December 8, 2022


The Tour And Travel Enthusiasts

Barry Ramblers venture to Dinas Powys for summer stroll

3 min read
Barry Ramblers venture to Dinas Powys for summer stroll

Ten walkers plus dogs Douglas and Bracken joined Naomi from Penarth and District Ramblers at Pen-y-Turnpike Road, Dinas Powys for an evening stroll in the area in beautiful June sunshine.

Setting off across the bridge over the Cadoxton River they tramped the footpath towards the Millfields passing two ponies contentedly grazing in the adjoining field strikingly painted bright yellow with tall buttercups.

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Making their way into the beautiful woodland with its collection of tall copper beech trees and onwards through the wooded steep sided Cwm George created during the last Ice Age, where they passed many local dog walkers, upon exiting from the wood a farm track led them on past a huge barley field with grand views towards the dark hump of Garth Hill to the north and Michaelston-le-Pit to the northeast.

Re-crossing the Cadoxton River and joining Cwrt-yr-Ala Road, they made their way up past The Dairy following the public footpath past its boundary fence to reach the Salmon Leaps beneath Cwrt-yr-Ala House.

The first Lord of the Manor of Michaelston was Walter de Reigny in the 13th century and Cwrt yr Ala house is named after the Ralegh family who owned the estate in the 14th century, their most famous noted family member being Sir Walter Raleigh (1552-1618) from the Somerset side of the family. After the Civil War the estate was purchased by Colonel Philip Jones a trusted councillor of Oliver and his son Richard Cromwell. Robert Rous had a house built there in 1805 and in a memorial to him in the nearby St Michael and All Angels Church it records he was wounded at the Spanish Battle of Corunna in 1809. In 1937 the house was purchased by Herbert H Merrett, Chair of Powell Dyffryn who had the house demolished in order to build a new mansion house designed by the architect Percy Edward Thomas.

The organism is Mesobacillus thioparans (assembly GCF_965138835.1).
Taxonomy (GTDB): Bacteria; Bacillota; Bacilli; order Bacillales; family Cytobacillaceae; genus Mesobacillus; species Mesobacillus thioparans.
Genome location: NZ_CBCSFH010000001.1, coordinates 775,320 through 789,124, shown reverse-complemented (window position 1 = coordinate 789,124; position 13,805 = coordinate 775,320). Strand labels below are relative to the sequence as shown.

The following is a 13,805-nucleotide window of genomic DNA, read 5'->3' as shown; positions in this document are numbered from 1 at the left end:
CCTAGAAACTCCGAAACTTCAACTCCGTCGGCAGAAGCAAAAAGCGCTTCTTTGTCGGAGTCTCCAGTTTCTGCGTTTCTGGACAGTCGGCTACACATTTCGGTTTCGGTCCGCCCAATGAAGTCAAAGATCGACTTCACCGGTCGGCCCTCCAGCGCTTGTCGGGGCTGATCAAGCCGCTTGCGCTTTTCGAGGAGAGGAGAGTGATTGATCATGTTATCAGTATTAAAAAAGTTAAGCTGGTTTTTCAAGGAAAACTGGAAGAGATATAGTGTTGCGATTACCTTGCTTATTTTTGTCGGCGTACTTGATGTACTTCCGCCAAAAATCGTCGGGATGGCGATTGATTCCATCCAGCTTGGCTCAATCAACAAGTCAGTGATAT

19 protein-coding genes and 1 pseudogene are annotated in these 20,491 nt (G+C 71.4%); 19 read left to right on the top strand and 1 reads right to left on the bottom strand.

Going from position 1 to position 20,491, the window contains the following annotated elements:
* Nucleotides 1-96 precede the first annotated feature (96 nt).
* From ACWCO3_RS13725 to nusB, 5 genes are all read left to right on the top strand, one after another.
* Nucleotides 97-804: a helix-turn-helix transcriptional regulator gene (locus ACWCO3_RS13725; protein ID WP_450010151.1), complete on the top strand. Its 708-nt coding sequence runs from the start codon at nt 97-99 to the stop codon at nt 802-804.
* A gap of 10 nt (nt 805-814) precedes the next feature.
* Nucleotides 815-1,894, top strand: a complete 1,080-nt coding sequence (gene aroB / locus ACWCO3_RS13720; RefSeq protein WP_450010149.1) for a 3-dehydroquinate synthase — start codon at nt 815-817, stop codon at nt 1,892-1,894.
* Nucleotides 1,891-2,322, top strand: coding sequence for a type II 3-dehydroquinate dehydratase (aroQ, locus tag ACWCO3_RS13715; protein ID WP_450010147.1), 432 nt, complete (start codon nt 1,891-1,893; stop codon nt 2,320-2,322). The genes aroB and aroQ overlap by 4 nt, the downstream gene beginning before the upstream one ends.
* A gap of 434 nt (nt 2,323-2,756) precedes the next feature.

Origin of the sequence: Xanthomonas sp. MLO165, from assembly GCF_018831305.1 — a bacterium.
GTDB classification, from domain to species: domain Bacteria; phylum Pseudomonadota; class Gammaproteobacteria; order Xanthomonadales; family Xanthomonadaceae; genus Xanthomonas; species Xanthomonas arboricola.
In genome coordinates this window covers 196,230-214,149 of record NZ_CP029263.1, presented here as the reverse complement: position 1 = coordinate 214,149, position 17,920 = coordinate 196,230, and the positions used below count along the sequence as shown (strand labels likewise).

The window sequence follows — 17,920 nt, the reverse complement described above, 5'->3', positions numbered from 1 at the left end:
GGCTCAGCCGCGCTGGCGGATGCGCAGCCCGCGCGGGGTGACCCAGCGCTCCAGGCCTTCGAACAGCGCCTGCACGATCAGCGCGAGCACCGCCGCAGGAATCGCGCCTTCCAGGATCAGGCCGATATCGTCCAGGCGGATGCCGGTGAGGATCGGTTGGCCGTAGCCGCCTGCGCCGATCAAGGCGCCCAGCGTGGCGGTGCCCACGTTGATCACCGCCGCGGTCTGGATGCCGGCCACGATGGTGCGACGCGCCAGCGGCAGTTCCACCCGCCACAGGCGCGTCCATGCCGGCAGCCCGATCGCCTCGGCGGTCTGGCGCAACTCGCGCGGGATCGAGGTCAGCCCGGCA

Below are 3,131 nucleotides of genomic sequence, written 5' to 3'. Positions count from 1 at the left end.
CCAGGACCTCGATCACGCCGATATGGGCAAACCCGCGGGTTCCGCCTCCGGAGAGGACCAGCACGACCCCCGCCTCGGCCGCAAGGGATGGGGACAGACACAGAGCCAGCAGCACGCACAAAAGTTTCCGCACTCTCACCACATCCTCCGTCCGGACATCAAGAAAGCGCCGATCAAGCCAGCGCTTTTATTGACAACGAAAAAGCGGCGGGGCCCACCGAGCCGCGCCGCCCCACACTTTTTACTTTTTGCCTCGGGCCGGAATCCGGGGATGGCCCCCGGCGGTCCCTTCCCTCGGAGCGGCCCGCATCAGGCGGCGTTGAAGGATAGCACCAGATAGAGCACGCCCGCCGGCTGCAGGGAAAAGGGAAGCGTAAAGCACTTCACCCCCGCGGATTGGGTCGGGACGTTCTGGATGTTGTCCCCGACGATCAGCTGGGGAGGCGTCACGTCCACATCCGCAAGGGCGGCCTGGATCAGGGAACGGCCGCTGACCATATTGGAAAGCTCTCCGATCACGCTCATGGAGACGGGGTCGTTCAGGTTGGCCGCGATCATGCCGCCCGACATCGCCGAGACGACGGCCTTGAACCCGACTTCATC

Gazing across the stunning lakes held back by a series of weirs they made their way into woodland heading uphill on a worn path beside the Wrinstone Brook that feeds the lakes, to emerge into a field containing three ponies that totally ignored their presence and continued grazing. Then past the immaculately white painted Wrinstone House built on the site of an old gamekeeper’s cottage with its two turrets that were added in the 1980’s, to cross the Wrinstone Brook and follow a rough dirt and stony track for the short ascent to Beauville Farm.

Following the quiet lane which overlooks the northern part of the Dinas Powys golf course and passing some ugly illegal fly-tipping, which has since been reported to the Vale Council, upon reaching the One O’Clock Gate still bathed in the warm evening sunshine, a pause to take on liquid and give some water to the dogs that were also thirsty.

Then it was time to continue downhill across the manicured Dinas Powys golf course with its wonderful collection of trees, carefully avoiding players taking advantage of their new freedom and the weather. After the club’s opening in May 1914 as a 9-hole course and with an extra 9-hole extension being added in 1921, on land that had contained Highwalls Farm on Cwrt yr Ala Estate land, hard to imagine nowadays but the land was surrendered during both World Wars for growing potatoes.

Some pavement pounding led them along Highwalls Road for the steep descent via Heol y Cawl, which is soup or broth lane, in order to pass the impressive St Peter’s Church for the return to their start point, after which several of the group adjourned to the local hostelry for some liquid refreshment in the fresh air to round off a lovely evening.

You can follow the group’s exploits before, during and after lockdown on Facebook.